Despite Alberta Premier Ed Stelmach’s best efforts, the Alberta oil sands still have a terrible reputation when it comes to their environmental impact. A compelling, if not particularly revealing, cover story by National Geographic argues the province is sacrificing its long-term environmental viability for short-term economic benefits. From a purely financial perspective, the oil sands are a no-brainer. Using clean-burning natural gas to pump oil out of the ground may make the process 15 to 40 per cent “dirtier” than conventional oil extraction, but a barrel of crude “contains about five times more energy than the natural gas used to make it, and in much more valuable liquid form.” However, from an environmental perspective, the industry causes such widespread damage to local forests and rivers that the money it generates may not be worth it. A poll taken in 2007 found that 71 per cent of the province’s residents would support a moratorium on new oil sands projects. But Stelmach, to the National Geographic‘s dismay, has already dismissed such an option, preferring to let the “free market” solve the dilemma.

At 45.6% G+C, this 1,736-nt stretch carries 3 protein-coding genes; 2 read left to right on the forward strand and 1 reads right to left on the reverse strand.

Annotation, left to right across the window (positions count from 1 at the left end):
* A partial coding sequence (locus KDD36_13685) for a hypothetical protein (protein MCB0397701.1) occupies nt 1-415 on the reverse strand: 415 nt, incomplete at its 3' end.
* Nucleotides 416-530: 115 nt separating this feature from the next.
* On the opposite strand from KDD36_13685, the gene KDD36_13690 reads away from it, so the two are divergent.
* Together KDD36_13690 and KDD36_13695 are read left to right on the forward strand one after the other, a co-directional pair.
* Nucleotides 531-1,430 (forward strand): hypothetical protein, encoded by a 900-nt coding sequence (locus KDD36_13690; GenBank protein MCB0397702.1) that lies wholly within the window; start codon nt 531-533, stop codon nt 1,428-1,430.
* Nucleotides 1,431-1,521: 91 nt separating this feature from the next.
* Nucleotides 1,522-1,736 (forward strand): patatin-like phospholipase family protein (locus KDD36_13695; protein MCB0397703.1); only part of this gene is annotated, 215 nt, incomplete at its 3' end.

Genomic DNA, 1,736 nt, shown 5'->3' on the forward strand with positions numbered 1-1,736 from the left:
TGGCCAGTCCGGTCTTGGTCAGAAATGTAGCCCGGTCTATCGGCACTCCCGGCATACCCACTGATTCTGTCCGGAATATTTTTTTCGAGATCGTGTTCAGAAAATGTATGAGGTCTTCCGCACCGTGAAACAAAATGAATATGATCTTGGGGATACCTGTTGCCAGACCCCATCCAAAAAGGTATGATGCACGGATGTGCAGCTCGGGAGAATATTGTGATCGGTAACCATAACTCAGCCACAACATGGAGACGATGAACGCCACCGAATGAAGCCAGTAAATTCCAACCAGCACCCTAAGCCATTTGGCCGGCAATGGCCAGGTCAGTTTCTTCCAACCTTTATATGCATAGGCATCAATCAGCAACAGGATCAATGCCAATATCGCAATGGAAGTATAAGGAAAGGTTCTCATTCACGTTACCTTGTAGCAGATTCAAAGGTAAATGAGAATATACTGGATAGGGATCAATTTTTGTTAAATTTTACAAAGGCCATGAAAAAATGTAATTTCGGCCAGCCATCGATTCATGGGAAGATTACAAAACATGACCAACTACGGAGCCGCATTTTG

Alberta's "dirty oil" problem
The province has diligently defended its oil sands projects, but it appears to be having little impact
FILED UNDER: Canada